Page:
Iran PHC system is one of the successful systems in the world with the outstanding achievements. Some of PHC performance indicators are as following: Infant Mortality Rate (IMR) per 1000 live births = 9.48, access to PHC in rural areas = 99%, Maternal Mortality Rate (MMR) per 100,000 live births = 19 and vaccine uptake rate = 99% in most of vaccination programs [28, 29]. PHC services are delivered through health houses in rural and health centers in urban areas. University of Medical Sciences in each province is the responsible governing body for health system. Due to active follow-up by health centers, nearly all of the households are in contact and familiar with PHC system and use its common free services. In urban areas, it is free to bypass PHC and contact hospital services but in rural, individuals should be referred through referral system [28, 29].
East Azerbaijan province with the total population of 3,900,000 people (based on 2016 census) is located in northwest of Iran. Tabriz as the capital city is the most developed, populated (1,773,033 people), and oldest city in the province. Along with city health centers, universities of medical sciences and provincial authorities are placed in capital cities of provinces, such as Tabriz, in Iran. Moreover, private and other sectors providing health services are mostly established in capital cities. In contrast, in other cities, majority of health services are provided by government [29, 30].
Sampling was done through two-stage cluster with Probability Proportional to Size (PPS) approach. One county was selected randomly as representative of each of five geographical parts (central, northeast, northwest, southeast and southwest) of the province.
Accordingly, we selected Tabriz metropolitan as the province capital, Oskou in central part, Varzeghan and Marand city in northeast and northwest, respectively and Bonab in southwest and Mianeh in southeast of the province.
In Tabriz city, 120 clusters comprising 20 households were allocated and the National Demographic Health Survey study (2011) was used as sampling framework. Similarly, 120 clusters were allocated to the other cities based on PPS. In cities other than Tabriz, the national population census was utilized as sampling framework.
PHC trust questionnaire was used for data collection . The validity (Kappa coefficient = 0.94) and reliability (Cronbach-Alpha = 0.98, ICC = 0.94; CI: 0.87–0.97) of the scale was approved. It included 2 sections: first, demographic data such as age, gender, education, insurance, marital status and household dimension, and in the second section it covered 30 items on trust in PHC. Moreover, ultra-short version of Socio-Economic Status assessment questionnaire (SES-Iran) being validated in former studies was used for data collection [31, 32].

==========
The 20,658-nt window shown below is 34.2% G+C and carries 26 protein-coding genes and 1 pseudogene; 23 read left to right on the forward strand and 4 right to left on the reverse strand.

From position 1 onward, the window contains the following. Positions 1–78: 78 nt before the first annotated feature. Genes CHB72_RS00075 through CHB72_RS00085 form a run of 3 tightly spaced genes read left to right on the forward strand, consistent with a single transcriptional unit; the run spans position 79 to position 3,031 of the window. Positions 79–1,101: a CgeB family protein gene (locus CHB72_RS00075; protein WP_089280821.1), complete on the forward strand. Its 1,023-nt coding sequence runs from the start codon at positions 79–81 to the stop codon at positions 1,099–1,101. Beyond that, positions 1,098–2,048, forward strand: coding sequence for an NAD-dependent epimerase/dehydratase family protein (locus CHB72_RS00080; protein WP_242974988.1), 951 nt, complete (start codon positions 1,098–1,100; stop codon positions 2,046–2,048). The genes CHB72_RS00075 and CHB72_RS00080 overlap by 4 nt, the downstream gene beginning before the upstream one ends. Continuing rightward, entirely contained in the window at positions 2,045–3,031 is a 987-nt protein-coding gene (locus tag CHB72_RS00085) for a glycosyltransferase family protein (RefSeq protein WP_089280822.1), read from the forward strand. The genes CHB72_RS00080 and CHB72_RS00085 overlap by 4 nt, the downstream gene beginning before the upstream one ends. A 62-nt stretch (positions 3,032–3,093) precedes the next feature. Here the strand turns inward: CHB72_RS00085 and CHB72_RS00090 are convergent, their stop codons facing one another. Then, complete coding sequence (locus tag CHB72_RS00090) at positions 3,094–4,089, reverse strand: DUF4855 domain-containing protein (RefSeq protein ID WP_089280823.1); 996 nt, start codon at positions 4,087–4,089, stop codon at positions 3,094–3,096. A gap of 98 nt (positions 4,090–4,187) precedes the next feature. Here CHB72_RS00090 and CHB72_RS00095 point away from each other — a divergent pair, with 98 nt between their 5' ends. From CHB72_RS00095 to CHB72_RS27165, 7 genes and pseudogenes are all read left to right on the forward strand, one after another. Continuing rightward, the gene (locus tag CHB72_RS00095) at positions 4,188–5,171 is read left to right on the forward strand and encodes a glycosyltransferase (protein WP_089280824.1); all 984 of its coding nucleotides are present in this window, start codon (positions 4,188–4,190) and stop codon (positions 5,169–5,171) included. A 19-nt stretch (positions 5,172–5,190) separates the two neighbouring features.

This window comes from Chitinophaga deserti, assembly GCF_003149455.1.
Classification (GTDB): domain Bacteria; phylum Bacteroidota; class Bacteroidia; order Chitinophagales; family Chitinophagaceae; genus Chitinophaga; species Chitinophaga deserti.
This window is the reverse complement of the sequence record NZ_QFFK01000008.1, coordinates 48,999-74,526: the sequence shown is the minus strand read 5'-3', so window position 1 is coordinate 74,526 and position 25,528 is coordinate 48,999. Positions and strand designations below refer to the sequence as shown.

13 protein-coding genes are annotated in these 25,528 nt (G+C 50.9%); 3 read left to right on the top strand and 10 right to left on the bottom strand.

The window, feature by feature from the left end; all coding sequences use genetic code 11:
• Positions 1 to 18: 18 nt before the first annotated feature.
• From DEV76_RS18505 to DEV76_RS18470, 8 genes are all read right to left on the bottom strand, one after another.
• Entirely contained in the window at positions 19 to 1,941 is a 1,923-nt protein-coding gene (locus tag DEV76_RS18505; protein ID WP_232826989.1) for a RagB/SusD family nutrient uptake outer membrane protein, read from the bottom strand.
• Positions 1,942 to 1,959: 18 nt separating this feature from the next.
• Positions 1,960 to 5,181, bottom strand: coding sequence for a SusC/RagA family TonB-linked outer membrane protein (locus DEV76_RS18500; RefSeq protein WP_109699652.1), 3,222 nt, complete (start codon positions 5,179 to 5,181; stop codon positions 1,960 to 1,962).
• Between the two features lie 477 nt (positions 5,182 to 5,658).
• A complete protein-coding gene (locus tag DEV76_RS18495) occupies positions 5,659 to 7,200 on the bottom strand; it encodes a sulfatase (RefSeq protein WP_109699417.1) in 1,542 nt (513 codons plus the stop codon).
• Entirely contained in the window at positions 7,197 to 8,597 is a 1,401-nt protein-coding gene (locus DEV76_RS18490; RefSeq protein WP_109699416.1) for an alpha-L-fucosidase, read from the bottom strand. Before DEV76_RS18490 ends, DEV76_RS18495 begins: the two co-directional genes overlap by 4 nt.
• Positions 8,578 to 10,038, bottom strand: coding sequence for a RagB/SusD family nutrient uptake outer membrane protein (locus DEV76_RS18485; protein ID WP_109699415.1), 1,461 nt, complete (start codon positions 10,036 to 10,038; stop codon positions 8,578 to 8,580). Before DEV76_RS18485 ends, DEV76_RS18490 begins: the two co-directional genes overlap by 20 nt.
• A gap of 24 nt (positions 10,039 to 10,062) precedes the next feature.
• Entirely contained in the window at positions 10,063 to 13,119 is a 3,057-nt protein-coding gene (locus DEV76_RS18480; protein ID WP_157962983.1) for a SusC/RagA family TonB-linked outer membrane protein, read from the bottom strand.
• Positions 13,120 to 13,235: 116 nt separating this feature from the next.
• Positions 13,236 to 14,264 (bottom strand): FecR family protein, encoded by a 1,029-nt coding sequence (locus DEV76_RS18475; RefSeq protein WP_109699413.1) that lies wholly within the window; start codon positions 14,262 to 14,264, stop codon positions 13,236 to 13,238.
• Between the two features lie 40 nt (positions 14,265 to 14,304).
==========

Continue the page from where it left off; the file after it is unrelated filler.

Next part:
Data collection and analysis
Based on the main plan for data collection , households number 6–10 (600 households) in each cluster, were asked to response the PHC trust questionnaire. Each household was approached for data for 3 times. Head of the households or housewife were interviewed by a trained questioner. In case of households’ head or housewife’s inability, an educated and informant member with age >15, was interviewed. Residency time ≥ 6 months was considered as inclusion criteria for the households. Descriptive statistics including frequency, mean ± and inferential statistics based on data normality were used for data analysis through STATA 15.
Totally, 1178 households were enrolled in the study. The mean age of the participants was 41.2, ±15.1 and most of them (53.7%) were female. Nearly a quarter of the participants (24.15%) had elementary education and 84.6% were married. The household size mean was 3.5 ± 1.2. participants’ demographics are presented in Table 1.
Approximately, 16% of the households had a member hospitalized at least once during the year before the study. Based on the participants’ responses; 6.65, 5.79, and 14.07% of the households had at least a member with diabetes, depression, and hypertension, respectively.
The mean score of the PHC trust was 56.9 ± 24.7 (out of 100). PHC trust score distribution was skewed based on Shapiro-Wilk W test (p < 0.05) and therefore, nonparametric analyses were used. Results revealed that the PHC trust score was different between inhabitants of Tabriz and other cities in the province (p < 0.001). Moreover, women had significantly more trust on PHC than men (Table 2). Individuals with higher education had lower level of trust when compared to those with diploma and under-diploma level of education but the difference was not significant.
It was revealed that people with chronic disease (diabetes, hypertension, and depression) had a lower trust on PHC compared to others (p < 0.05). In opposite, people who suffered an injury from road accidents or falling, had more trust on PHC than others, however the difference was not statistically significant. In terms of households Socio-Economic Status (SES), the majority of households (89.2%) rated their economic capacity as low (SES score ≤ 25) and middle (25 < SES score ≤ 50). Trust level was significantly different between the households with different level of SES (p = 0.02).
Linear regression showed that younger age, gender, insurance type, being married and the households’ SES had significant effects on PHC trust level with R2 = 0.14383 (Table 3).